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And Zarathustra went thoughtfully on, further and lower down, through forests and past moory bottoms; as it happens, however, to every one who meditates upon hard matters, he trod thereby unawares upon a man. And lo, there spurted into his face all at once a cry of pain, and two curses and twenty bad invectives, so that in his fright he raised his stick and also struck the trodden one. Immediately afterwards, however, he regained his composure, and his heart laughed at the folly he had just committed.

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Ere Zarathustra had been an hour on his way in the mountains and forests, he saw all at once a strange procession. Right on the path which he was about to descend came two kings walking, bedecked with crowns and purple girdles, and variegated like flamingoes: they drove before them a laden ass. “What do these kings want in my domain?” said Zarathustra in astonishment to his heart, and hid himself hastily behind a thicket. When however the kings approached to him, he said halfaloud, like one speaking only to himself: “Strange! Strange! How does this harmonize? Two kings do I see- and only one ass!”

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The next day sat Zarathustra again on the stone in front of his cave, whilst his animals roved about in the world outside to bring home new food,- also new honey: for Zarathustra had spent and wasted the old honey to the very last particle. When he thus sat, however, with a stick in his hand, tracing the shadow of his figure on the earth, and reflectingverily! not upon himself and his shadow,- all at once he startled and shrank back: for he saw another shadow beside his own. And when he hastily looked around and stood up, behold, there stood the soothsayer beside him, the same whom he had once given to eat and drink at his table, the proclaimer of the great weariness, who taught: “All is alike, nothing is worth while, the world is without meaning, knowledge strangles.” But his face had changed since then; and when Zarathustra looked into his eyes, his heart was startled once more: so much evil announcement and ashy-grey lightnings passed over that countenance.

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-and again passed moons and years over Zarathustra’s soul, and he heeded it not; his hair, however, became white. One day when he sat on a stone in front of his cave, and gazed calmly into the distance- one there gazes out on the sea, and away beyond sinuous abysses,- then went his animals thoughtfully round about him, and at last set themselves in front of him.

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If I be a diviner and full of the divining spirit which wanders on high mountain-ridges, ‘twixt two seas,-

Wanders ‘twixt the past and the future as a heavy cloud- hostile to sultry plains, and to all that is weary and can neither die nor live:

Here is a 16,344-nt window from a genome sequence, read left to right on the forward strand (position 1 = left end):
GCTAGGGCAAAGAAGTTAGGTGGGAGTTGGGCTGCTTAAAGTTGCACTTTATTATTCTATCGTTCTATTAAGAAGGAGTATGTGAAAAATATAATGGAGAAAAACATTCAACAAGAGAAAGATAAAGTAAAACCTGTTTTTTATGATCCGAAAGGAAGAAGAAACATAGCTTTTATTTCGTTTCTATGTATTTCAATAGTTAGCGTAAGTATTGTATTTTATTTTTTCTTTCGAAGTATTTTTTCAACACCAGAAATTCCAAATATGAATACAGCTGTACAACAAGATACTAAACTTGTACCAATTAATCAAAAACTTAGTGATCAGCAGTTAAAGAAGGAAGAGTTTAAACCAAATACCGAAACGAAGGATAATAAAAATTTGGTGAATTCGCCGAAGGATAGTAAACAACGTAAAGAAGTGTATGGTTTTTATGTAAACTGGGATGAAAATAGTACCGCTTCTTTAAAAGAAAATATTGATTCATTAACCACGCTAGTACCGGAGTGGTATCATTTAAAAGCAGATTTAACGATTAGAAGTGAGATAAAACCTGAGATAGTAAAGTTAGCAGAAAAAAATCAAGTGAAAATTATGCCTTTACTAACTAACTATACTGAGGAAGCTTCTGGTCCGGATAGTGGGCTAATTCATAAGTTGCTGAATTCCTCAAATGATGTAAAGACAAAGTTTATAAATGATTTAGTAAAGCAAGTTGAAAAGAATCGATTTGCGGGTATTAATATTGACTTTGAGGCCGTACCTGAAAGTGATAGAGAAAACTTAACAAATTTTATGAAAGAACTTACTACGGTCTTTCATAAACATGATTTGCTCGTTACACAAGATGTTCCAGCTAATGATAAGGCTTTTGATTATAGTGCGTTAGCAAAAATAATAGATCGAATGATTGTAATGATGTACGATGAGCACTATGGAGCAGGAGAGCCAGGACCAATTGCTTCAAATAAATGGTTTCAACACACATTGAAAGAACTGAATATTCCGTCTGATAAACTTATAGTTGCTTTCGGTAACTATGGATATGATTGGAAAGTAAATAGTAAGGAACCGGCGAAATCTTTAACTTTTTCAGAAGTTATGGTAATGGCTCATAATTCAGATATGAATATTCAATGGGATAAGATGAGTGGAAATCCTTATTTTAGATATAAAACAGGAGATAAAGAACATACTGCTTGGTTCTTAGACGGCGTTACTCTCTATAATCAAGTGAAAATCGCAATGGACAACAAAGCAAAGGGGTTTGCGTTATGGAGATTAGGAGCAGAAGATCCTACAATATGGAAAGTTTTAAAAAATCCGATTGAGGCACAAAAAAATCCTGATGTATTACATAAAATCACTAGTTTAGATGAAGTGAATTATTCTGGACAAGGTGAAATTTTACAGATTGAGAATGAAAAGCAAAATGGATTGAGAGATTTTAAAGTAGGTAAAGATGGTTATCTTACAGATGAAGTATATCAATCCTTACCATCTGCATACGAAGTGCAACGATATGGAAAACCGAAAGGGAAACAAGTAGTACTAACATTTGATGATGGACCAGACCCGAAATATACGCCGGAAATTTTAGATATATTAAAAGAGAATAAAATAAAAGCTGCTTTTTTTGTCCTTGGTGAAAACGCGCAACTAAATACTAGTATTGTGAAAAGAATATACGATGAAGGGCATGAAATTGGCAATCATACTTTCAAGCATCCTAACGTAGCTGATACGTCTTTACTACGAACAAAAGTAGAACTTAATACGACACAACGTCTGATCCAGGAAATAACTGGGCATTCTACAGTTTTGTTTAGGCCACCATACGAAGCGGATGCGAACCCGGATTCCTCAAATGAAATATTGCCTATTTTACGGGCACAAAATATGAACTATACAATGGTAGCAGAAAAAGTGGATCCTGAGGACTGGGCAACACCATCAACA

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“Into your eyes gazed I lately, O Life: gold saw I gleam in your nighteyes,- my heart stood still with delight:

-A golden bark saw I gleam on darkened waters, a sinking, drinking, reblinking, golden swing-bark!

At my dance-frantic foot, do you cast a glance, a laughing, questioning, melting, thrown glance:

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O my soul, I have taught you to say “today” as “once on a time” and “formerly,” and to dance your measure over every Here and There and Yonder.

O my soul, I delivered you from all by-places, I brushed down from you dust and spiders and twilight.

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One morning, not long after his return to his cave, Zarathustra sprang up from his couch like a madman, crying with a frightful voice, and acting as if some one still lay on the couch who did not wish to rise. Zarathustra’s voice also resounded in such a manner that his animals came to him frightened, and out of all the neighboring caves and lurking-places all the creatures slipped away- flying, fluttering, creeping or leaping, according to their variety of foot or wing. Zarathustra, however, spoke these words:

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Here do I sit and wait, old broken law-tablets around me and also new half-written law-tablets. When comes my hour?

-The hour of my descent, of my down-going: for once more will I go to men.

For that hour do I now wait: for first must the signs come to me that it is my hour- namely, the laughing lion with the flock of doves.

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MY MOUTHPIECE- is of the people: too coarsely and cordially do I talk for Angora rabbits. And still stranger sounds my word to all ink-fish and pen-foxes.

My hand- is a fool’s hand: woe to all tables and walls, and whatever has room for fool’s sketching, fool’s scrawling!

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